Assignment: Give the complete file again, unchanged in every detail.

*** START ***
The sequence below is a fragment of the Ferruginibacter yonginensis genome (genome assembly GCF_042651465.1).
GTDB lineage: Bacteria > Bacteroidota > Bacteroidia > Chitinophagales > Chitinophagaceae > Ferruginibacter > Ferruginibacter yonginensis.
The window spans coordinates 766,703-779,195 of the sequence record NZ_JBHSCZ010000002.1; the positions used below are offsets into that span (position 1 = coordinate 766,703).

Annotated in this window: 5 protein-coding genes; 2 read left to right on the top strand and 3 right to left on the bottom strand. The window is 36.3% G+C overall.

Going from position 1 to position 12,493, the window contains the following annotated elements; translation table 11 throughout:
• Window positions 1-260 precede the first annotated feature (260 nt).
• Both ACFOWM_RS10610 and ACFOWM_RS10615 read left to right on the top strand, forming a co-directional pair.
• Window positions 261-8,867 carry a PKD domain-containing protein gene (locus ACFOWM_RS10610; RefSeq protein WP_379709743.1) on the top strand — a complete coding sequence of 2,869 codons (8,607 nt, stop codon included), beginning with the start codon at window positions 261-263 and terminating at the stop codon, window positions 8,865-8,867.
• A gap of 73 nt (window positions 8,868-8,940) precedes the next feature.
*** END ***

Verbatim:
The sequence below is a fragment of the Ferruginibacter yonginensis genome (genome assembly GCF_042651465.1).
GTDB lineage: Bacteria > Bacteroidota > Bacteroidia > Chitinophagales > Chitinophagaceae > Ferruginibacter > Ferruginibacter yonginensis.
The window spans coordinates 766,703-779,195 of the sequence record NZ_JBHSCZ010000002.1; the positions used below are offsets into that span (position 1 = coordinate 766,703).

Annotated in this window: 5 protein-coding genes; 2 read left to right on the top strand and 3 right to left on the bottom strand. The window is 36.3% G+C overall.

Going from position 1 to position 12,493, the window contains the following annotated elements; translation table 11 throughout:
• Window positions 1-260 precede the first annotated feature (260 nt).
• Both ACFOWM_RS10610 and ACFOWM_RS10615 read left to right on the top strand, forming a co-directional pair.
• Window positions 261-8,867 carry a PKD domain-containing protein gene (locus ACFOWM_RS10610; RefSeq protein WP_379709743.1) on the top strand — a complete coding sequence of 2,869 codons (8,607 nt, stop codon included), beginning with the start codon at window positions 261-263 and terminating at the stop codon, window positions 8,865-8,867.
• A gap of 73 nt (window positions 8,868-8,940) precedes the next feature.